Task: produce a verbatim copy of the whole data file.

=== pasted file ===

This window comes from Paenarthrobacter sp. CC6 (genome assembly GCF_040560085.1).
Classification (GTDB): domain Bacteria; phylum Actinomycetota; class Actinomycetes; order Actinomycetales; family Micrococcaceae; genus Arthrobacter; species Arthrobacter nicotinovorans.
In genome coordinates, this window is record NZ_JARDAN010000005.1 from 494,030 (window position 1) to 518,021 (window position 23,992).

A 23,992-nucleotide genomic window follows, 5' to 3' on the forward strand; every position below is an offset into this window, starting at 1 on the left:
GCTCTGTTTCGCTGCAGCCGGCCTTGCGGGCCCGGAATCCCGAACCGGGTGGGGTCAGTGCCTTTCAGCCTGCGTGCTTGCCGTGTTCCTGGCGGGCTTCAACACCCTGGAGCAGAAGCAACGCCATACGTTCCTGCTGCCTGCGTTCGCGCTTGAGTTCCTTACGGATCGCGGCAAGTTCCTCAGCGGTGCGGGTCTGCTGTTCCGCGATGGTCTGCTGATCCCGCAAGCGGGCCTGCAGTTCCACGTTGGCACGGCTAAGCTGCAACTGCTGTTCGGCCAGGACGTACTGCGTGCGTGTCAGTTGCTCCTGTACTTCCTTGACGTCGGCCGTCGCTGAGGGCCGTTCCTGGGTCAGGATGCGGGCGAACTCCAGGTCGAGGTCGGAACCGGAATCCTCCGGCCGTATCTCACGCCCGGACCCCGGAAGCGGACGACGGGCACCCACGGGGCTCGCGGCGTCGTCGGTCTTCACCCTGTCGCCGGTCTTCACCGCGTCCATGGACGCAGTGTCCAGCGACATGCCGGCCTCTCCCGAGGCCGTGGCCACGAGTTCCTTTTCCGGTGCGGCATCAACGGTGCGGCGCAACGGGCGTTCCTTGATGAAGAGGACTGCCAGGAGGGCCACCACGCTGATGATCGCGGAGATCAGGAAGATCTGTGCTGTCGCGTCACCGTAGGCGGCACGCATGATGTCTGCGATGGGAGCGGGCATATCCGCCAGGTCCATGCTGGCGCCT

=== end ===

This window comes from Paenarthrobacter sp. CC6 (genome assembly GCF_040560085.1).
Classification (GTDB): domain Bacteria; phylum Actinomycetota; class Actinomycetes; order Actinomycetales; family Micrococcaceae; genus Arthrobacter; species Arthrobacter nicotinovorans.
In genome coordinates, this window is record NZ_JARDAN010000005.1 from 494,030 (window position 1) to 518,021 (window position 23,992).

A 23,992-nucleotide genomic window follows, 5' to 3' on the forward strand; every position below is an offset into this window, starting at 1 on the left:
GCTCTGTTTCGCTGCAGCCGGCCTTGCGGGCCCGGAATCCCGAACCGGGTGGGGTCAGTGCCTTTCAGCCTGCGTGCTTGCCGTGTTCCTGGCGGGCTTCAACACCCTGGAGCAGAAGCAACGCCATACGTTCCTGCTGCCTGCGTTCGCGCTTGAGTTCCTTACGGATCGCGGCAAGTTCCTCAGCGGTGCGGGTCTGCTGTTCCGCGATGGTCTGCTGATCCCGCAAGCGGGCCTGCAGTTCCACGTTGGCACGGCTAAGCTGCAACTGCTGTTCGGCCAGGACGTACTGCGTGCGTGTCAGTTGCTCCTGTACTTCCTTGACGTCGGCCGTCGCTGAGGGCCGTTCCTGGGTCAGGATGCGGGCGAACTCCAGGTCGAGGTCGGAACCGGAATCCTCCGGCCGTATCTCACGCCCGGACCCCGGAAGCGGACGACGGGCACCCACGGGGCTCGCGGCGTCGTCGGTCTTCACCCTGTCGCCGGTCTTCACCGCGTCCATGGACGCAGTGTCCAGCGACATGCCGGCCTCTCCCGAGGCCGTGGCCACGAGTTCCTTTTCCGGTGCGGCATCAACGGTGCGGCGCAACGGGCGTTCCTTGATGAAGAGGACTGCCAGGAGGGCCACCACGCTGATGATCGCGGAGATCAGGAAGATCTGTGCTGTCGCGTCACCGTAGGCGGCACGCATGATGTCTGCGATGGGAGCGGGCATATCCGCCAGGTCCATGCTGGCGCCT